Scientific opinion on the relationship between intake of alpha-lipoic acid (thioctic acid) and the risk of insulin autoimmune syndrome - Université de Lille Accéder directement au contenu
Article Dans Une Revue EFSA Journal Année : 2021

Scientific opinion on the relationship between intake of alpha-lipoic acid (thioctic acid) and the risk of insulin autoimmune syndrome

J. Castenmiller
  • Fonction : Auteur
S. de Henauw
  • Fonction : Auteur
K. I. Hirsch-Ernst
  • Fonction : Auteur
J. Kearney
  • Fonction : Auteur
H. K. Knutsen
  • Fonction : Auteur
I. Mangelsdorf
  • Fonction : Auteur
H. J. Mcardle
  • Fonction : Auteur
A. Naska
  • Fonction : Auteur
C. Pelaez
  • Fonction : Auteur
K. Pentieva
  • Fonction : Auteur
A. Siani
  • Fonction : Auteur
F. Thies
  • Fonction : Auteur
S. Tsabouri
  • Fonction : Auteur
M. Vinceti
  • Fonction : Auteur
D. Cappellani
  • Fonction : Auteur
R. Ijzerman
  • Fonction : Auteur
H. van Loveren
  • Fonction : Auteur
A. Titz
  • Fonction : Auteur
A. Maciuk
  • Fonction : Auteur

Résumé

Following a request from the European Commission, the EFSA Panel on Nutrition, Novel Foods andFood Allergens (NDA) was asked to deliver an opinion on the relationship between alpha-lipoic acid(ALA) and the risk of insulin autoimmune syndrome (IAS). The Panel was also asked to advise on thedose below which ALA added to foods is not expected to cause IAS. A review of all possible adverseeffects associated with consumption of ALA was not requested. This mandate refers to the procedureunder Article 8(2) of Regulation (EC) No 1925/2006 on addition of vitamins, minerals and certain othersubstances to foods. No pre-established rule exists for the evaluation of the safety of foods whenclassical toxicity tests cannot be used, e.g. for autoimmune diseases. Published scientific evidence wasretrieved through comprehensive literature searches, particularly 49 case reports in which IASdeveloped following ALA consumption. In all cases, IAS resolved after a few weeks to months whenALA was discontinued. No publication linking the intake of ALA naturally occurring in foods to IAS wasidentified. The Panel concludes that the consumption of ALA added to foods, including foodsupplements, is likely to increase the risk of developing IAS in individuals with certain geneticpolymorphisms, who cannot be readily identified without genetic testing. The plausible mechanism ofsuch an effect has not yet been fully elucidated. The incidence of IAS in Europe is low and likely lowerthan in Japan where it has been estimated to be 0.017 per 100,000 inhabitants in 2017–2018.Considering the limited data available, the risk associated with the development of IAS following ALAconsumption cannot be quantified precisely. An ALA dose below which IAS is not expected to occur islikely to vary between individuals and cannot be determined from the available data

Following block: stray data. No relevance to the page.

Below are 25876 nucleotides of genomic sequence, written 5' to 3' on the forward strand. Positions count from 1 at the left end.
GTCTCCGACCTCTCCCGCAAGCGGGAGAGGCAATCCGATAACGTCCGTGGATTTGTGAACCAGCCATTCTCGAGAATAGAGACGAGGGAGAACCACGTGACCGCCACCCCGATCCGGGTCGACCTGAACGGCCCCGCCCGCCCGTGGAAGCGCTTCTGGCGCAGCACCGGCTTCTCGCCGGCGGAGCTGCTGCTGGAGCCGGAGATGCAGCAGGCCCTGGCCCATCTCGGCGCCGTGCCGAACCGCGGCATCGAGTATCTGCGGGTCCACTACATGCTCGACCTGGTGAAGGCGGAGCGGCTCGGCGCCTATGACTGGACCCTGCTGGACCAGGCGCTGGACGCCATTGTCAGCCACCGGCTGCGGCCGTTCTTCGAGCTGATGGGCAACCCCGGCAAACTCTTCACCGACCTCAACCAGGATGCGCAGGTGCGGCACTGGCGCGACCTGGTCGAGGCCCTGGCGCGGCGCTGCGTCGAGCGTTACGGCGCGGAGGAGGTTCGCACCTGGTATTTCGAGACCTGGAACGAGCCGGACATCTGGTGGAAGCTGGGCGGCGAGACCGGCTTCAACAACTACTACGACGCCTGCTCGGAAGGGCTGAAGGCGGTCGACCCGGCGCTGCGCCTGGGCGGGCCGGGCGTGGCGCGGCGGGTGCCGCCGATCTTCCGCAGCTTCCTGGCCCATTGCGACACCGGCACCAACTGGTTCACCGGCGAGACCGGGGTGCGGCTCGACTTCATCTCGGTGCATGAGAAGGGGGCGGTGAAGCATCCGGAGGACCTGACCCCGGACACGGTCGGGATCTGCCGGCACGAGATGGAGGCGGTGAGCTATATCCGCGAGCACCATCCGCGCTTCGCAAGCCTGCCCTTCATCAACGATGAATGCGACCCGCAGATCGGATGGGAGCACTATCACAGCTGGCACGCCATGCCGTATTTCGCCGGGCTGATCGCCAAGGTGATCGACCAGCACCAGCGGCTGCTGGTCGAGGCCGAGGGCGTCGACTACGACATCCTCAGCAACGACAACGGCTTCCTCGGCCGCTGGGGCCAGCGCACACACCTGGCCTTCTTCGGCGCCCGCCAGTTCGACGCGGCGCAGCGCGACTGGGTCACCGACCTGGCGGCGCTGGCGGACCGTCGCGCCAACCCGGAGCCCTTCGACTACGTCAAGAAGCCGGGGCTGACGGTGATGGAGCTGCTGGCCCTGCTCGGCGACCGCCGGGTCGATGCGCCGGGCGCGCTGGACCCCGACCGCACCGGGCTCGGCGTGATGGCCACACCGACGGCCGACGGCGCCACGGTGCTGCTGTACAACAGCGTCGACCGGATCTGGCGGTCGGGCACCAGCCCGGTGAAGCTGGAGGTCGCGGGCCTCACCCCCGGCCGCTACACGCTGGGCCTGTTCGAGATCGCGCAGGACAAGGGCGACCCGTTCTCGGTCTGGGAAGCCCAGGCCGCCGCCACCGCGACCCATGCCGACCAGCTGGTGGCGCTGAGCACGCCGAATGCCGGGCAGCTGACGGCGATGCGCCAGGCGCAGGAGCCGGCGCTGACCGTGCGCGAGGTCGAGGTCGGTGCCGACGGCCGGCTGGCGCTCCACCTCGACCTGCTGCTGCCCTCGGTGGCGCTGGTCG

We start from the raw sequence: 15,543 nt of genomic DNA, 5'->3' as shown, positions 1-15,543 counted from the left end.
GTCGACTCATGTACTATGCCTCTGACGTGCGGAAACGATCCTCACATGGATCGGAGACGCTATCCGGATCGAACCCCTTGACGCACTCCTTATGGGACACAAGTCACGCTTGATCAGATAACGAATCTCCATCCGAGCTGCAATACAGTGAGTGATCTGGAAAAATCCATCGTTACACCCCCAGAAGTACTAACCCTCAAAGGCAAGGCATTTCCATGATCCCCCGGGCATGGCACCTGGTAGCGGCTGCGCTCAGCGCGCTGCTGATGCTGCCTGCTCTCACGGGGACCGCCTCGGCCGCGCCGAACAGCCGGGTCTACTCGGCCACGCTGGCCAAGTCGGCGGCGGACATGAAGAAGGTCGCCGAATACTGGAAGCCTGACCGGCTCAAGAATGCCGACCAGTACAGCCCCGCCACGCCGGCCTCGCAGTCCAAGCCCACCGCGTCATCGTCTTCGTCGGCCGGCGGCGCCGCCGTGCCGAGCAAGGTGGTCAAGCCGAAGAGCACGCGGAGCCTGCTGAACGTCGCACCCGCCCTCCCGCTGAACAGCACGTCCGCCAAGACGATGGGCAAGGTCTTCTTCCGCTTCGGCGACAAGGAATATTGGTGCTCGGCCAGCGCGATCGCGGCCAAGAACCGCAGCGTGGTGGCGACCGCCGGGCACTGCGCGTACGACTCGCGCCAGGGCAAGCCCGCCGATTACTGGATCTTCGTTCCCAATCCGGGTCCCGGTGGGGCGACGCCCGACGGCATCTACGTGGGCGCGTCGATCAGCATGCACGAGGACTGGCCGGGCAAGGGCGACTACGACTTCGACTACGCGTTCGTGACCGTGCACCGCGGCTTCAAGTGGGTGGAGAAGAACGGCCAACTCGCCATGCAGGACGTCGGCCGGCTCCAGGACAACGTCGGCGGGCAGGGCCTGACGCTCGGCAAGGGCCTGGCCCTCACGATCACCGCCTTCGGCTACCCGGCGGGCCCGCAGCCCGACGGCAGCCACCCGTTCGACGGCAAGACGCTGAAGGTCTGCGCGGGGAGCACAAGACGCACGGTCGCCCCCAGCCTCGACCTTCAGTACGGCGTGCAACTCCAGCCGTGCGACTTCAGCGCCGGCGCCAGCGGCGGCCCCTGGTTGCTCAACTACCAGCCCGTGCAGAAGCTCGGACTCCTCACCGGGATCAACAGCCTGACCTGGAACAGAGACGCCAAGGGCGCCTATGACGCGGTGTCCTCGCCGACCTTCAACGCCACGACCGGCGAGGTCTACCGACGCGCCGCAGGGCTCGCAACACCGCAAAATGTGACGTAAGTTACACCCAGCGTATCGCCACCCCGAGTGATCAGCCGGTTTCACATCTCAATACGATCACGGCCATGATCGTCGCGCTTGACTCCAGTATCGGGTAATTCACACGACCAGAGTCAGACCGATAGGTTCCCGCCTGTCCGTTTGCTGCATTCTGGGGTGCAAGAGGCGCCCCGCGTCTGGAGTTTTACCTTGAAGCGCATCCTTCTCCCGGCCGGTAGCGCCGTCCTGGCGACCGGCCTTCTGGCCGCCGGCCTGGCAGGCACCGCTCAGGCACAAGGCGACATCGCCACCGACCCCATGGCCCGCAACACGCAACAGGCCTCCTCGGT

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Dates et versions

hal-04482669 , version 1 (28-02-2024)

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Paternité - Pas de modifications

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Citer

Dominique Turck, J. Castenmiller, S. de Henauw, K. I. Hirsch-Ernst, J. Kearney, et al.. Scientific opinion on the relationship between intake of alpha-lipoic acid (thioctic acid) and the risk of insulin autoimmune syndrome. EFSA Journal, 2021, EFSA Journal, 19, ⟨10.2903/j.efsa.2021.6577⟩. ⟨hal-04482669⟩

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